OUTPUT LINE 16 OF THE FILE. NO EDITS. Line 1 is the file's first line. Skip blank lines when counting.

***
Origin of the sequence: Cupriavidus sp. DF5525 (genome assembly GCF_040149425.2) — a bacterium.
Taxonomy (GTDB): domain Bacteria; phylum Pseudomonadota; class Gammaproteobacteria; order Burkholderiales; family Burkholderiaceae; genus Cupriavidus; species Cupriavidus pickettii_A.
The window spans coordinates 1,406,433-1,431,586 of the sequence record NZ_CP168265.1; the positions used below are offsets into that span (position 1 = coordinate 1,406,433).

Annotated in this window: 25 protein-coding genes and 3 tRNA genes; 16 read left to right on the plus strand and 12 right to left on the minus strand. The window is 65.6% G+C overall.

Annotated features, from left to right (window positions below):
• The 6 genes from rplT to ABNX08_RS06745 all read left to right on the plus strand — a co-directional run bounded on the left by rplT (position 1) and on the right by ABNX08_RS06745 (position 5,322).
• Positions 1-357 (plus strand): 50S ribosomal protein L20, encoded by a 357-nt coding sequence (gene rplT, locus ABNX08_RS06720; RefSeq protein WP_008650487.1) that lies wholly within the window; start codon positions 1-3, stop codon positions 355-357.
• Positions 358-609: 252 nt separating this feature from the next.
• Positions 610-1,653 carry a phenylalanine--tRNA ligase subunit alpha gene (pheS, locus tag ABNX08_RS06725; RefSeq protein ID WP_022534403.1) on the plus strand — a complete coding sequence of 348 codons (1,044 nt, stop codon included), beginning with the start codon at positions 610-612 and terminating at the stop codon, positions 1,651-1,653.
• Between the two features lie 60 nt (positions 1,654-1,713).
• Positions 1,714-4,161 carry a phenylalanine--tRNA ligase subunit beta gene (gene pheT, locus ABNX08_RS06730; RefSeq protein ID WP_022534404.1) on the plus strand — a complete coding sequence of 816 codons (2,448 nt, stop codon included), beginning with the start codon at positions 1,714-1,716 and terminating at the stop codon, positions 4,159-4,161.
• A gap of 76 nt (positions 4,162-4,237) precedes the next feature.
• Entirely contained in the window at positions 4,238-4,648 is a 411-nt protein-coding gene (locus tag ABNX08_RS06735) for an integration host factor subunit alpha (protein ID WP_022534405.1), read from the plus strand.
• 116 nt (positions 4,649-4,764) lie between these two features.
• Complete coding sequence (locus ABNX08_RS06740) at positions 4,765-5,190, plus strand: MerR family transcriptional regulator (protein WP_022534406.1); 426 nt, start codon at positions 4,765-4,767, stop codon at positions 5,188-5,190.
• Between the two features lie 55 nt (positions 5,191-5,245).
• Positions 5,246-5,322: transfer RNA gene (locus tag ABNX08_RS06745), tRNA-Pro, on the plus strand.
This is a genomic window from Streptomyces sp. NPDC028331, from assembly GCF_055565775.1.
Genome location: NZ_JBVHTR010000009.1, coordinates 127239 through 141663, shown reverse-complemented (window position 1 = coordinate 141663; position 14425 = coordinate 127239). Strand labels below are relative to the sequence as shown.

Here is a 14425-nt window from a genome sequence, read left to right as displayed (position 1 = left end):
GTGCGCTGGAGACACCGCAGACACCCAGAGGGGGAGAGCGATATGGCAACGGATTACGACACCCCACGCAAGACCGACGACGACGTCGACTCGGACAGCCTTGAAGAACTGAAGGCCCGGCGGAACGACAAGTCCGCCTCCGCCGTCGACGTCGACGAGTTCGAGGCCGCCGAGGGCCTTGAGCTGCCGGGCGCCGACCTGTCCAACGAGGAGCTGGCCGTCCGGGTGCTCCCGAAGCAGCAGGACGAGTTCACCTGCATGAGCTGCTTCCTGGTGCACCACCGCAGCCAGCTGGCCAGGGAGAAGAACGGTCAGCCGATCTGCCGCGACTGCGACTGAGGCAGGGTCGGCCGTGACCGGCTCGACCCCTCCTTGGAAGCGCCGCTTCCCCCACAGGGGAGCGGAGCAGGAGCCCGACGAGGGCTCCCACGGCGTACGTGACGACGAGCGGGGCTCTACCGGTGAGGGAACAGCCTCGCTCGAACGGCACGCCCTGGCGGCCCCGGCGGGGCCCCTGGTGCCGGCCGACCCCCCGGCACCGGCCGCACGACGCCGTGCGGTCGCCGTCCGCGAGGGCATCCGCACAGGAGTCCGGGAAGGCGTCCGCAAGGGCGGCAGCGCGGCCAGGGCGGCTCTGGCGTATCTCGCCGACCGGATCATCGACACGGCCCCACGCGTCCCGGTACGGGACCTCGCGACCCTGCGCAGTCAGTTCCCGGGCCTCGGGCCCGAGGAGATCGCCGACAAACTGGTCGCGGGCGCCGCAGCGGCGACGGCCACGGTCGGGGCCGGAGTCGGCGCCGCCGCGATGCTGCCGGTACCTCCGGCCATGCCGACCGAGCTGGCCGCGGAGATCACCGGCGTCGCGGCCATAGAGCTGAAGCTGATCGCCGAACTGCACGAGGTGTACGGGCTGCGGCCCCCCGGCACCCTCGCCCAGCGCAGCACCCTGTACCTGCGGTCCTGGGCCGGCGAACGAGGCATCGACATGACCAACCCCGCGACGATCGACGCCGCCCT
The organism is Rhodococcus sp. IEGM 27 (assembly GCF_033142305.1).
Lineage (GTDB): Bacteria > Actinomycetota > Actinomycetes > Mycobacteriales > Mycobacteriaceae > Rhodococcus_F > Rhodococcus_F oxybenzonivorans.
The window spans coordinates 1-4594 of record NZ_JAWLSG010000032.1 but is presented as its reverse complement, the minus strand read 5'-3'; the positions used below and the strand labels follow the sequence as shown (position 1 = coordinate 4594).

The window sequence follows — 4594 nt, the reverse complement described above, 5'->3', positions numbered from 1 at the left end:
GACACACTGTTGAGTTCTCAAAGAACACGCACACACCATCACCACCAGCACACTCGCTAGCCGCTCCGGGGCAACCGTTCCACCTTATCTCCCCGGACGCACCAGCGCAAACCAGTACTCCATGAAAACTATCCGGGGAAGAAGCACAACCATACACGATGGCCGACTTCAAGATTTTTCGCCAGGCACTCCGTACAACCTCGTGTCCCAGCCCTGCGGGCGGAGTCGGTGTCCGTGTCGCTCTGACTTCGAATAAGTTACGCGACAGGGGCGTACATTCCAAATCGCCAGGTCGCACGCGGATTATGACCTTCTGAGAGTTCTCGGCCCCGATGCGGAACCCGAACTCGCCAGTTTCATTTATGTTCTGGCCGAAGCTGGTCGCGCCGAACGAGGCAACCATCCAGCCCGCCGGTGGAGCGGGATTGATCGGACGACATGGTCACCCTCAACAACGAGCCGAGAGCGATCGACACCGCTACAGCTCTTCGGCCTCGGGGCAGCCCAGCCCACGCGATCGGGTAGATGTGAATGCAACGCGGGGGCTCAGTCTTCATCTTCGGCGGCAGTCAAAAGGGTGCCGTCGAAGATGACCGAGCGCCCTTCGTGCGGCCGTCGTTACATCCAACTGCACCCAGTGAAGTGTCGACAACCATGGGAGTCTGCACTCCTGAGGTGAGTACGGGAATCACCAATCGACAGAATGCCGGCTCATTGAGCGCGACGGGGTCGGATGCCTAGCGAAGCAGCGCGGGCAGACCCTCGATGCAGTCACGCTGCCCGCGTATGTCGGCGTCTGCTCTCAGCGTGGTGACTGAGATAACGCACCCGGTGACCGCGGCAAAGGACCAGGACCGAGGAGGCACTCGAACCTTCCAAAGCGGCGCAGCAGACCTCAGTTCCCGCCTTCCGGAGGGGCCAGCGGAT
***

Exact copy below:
• Between the two features lie 55 nt (positions 5,191-5,245).